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The Fed: A ‘firestorm’ of hawkish Fed speculation erupts following strong U.S. inflation reading

How hawkish will the Federal Reserve be this year?

At the moment, Wall Street economists seem to be telling their clients “more hawkish than we thought five minutes ago.”

The strong U.S. consumer inflation data reported Thursday has set off what looks like a chain reaction of upward revisions to where the Fed is headed.

Fed watchers are talking seriously about an interest rate hike before the Fed’s next formal meeting on March 16.

The consumer price index rose 0.6% in January, with broad based gains. The year-over-year rate rose to 7.5%, the highest level in 40 years.

In the wake of the data, Goldman Sachs said it now sees seven consecutive 25 basis point rate hikes at each of the remaining Fed policy meeting this year. The investment bank’s earlier prediction was five hikes.

Economists at Citi said that their base case is a now for a 50 basis point hike in March followed by quarter point hikes in May, June, September and December.

Marc Cabana, head of U.S. rates strategy at BofA Securities, told Bloomberg Radio that it is very likely the Fed is going to raise rates by 50 basis points in March and “who knows maybe even 50 in May.”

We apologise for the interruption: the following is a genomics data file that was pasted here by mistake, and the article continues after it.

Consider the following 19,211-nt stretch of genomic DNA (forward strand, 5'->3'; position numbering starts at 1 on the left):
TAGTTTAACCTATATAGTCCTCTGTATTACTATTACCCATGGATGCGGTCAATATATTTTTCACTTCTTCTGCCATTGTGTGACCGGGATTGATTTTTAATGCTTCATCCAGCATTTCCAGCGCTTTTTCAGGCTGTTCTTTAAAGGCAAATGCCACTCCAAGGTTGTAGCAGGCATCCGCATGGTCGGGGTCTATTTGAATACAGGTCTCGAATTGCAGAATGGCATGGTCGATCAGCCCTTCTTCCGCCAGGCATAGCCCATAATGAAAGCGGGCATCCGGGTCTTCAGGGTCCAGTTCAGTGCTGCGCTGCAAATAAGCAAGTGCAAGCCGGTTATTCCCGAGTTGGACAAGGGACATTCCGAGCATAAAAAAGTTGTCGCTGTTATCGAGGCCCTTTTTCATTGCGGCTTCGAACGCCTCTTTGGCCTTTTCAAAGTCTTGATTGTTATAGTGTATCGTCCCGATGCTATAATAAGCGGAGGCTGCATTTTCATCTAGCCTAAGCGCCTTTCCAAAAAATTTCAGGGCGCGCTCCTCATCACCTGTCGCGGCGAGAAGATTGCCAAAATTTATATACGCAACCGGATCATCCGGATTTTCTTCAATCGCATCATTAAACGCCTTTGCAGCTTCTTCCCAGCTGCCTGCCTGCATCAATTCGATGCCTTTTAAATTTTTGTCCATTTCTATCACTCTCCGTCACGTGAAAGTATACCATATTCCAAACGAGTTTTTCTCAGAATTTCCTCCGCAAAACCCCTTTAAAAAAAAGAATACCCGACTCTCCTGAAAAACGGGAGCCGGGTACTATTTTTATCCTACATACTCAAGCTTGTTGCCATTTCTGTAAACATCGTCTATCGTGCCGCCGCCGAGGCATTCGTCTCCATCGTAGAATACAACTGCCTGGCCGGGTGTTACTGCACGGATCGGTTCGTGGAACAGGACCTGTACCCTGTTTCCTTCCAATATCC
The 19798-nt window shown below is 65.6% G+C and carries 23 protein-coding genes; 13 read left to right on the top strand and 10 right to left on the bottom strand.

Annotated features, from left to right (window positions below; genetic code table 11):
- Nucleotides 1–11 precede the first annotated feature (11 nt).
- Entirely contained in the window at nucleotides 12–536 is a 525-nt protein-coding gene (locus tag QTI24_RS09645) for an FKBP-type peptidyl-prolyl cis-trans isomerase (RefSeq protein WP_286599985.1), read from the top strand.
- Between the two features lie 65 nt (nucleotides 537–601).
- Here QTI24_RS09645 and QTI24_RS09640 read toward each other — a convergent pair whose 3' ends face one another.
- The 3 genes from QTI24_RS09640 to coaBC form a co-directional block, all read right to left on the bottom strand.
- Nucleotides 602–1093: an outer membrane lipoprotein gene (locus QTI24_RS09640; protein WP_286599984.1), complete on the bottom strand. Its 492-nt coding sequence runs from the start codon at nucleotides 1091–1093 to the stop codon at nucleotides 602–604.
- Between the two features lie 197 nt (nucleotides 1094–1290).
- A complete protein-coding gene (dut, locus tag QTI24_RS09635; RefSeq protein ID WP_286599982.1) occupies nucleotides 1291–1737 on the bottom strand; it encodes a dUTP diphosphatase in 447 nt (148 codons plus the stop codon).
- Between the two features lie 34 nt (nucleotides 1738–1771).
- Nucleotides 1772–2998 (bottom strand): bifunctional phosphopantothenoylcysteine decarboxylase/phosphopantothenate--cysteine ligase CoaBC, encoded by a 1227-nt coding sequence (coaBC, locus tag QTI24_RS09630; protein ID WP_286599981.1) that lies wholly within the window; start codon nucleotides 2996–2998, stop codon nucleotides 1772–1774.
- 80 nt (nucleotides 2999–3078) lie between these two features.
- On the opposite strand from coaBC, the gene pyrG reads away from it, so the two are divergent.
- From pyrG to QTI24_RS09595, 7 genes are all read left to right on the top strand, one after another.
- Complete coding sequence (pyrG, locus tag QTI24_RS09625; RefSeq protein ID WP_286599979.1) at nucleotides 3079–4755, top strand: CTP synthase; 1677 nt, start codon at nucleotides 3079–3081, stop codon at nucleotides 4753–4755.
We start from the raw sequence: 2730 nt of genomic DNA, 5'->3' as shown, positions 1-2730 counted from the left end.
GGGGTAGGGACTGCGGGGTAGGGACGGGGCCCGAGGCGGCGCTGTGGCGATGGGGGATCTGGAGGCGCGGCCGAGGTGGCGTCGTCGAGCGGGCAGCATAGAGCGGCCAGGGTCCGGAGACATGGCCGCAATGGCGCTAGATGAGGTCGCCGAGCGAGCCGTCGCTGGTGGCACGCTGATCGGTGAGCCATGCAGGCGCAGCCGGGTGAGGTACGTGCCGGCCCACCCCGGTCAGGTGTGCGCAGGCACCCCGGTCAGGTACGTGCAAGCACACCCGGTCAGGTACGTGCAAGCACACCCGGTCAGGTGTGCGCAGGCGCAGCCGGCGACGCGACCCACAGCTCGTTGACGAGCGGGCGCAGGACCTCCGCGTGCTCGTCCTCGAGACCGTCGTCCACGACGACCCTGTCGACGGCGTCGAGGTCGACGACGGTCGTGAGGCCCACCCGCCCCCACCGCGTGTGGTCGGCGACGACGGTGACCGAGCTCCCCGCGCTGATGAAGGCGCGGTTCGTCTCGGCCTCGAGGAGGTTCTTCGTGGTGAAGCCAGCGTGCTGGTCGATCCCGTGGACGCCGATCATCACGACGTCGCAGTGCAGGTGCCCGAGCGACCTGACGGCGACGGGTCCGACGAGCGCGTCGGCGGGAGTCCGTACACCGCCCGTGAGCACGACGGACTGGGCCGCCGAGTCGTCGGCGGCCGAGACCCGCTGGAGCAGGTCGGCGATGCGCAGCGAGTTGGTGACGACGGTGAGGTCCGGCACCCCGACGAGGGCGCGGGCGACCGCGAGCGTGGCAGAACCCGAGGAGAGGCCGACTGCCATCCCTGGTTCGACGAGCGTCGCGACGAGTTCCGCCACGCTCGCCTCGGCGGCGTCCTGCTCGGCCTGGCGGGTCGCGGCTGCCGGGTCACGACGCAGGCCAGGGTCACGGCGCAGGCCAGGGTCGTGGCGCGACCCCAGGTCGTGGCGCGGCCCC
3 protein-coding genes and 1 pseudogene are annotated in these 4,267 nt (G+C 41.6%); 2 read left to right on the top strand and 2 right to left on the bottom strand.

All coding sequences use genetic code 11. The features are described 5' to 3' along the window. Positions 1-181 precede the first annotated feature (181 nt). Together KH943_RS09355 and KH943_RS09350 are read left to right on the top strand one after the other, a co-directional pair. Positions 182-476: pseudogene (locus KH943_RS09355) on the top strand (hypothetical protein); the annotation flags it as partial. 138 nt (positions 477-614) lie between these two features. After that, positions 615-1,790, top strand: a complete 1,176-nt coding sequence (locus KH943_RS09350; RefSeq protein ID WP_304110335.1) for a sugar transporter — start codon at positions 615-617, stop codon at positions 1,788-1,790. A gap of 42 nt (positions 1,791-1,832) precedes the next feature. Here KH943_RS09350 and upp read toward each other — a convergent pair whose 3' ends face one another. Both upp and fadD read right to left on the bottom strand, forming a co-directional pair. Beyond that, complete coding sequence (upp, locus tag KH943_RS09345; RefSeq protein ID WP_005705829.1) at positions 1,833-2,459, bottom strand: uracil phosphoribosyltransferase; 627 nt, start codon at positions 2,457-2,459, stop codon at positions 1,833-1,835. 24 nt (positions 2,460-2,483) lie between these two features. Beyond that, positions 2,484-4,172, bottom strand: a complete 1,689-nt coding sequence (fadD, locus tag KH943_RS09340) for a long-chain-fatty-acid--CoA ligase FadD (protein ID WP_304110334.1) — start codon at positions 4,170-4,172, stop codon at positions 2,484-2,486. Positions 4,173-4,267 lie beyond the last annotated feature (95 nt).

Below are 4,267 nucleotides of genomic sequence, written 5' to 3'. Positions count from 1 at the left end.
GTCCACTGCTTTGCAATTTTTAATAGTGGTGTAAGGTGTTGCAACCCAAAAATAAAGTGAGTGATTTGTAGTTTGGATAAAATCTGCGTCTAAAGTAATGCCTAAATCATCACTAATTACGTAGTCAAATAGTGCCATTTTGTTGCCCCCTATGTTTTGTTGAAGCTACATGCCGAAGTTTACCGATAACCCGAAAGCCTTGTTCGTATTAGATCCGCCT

The talk about an inter-meeting rate hike before March 16 erupted late Thursday after St. Louis Fed President James Bullard said was open to having that discussion.

It is a strange time for the Fed. The central bank has been slowly “tapering” or reducing the amount of securities is is buying under its quantitative easing program started in the depth of the pandemic. The buying of Treasurys and mortgage backed securities is scheduled to end in mid-March.

Some Fed watchers think the Fed may decide to end these purchases “cold turkey,” with the announcement coming Friday.

Under the Fed’s QE program, the Fed is scheduled to release its schedule for the last month of asset purchases.

“If the Fed releases that calendar at 3 p.m, it is pretty strong forward guidance they’re not going to do an intermeeting hike,” Cabana said.

Cabana said he didn’t expect a rate hike before the March 16 meeting. He suggested that investors who want to bet on an intermeeting hike would be better positioned to play for a 75 basis point hike in March.

U.S. stocks
DJIA,
-1.47%

SPX,
-1.81%

were set to open slightly higher after a wild week on Wall Street. The yield on the 10-year Treasury note
TMUBMUSD10Y,
2.004%

rose above 2%, the highest level since 2019.

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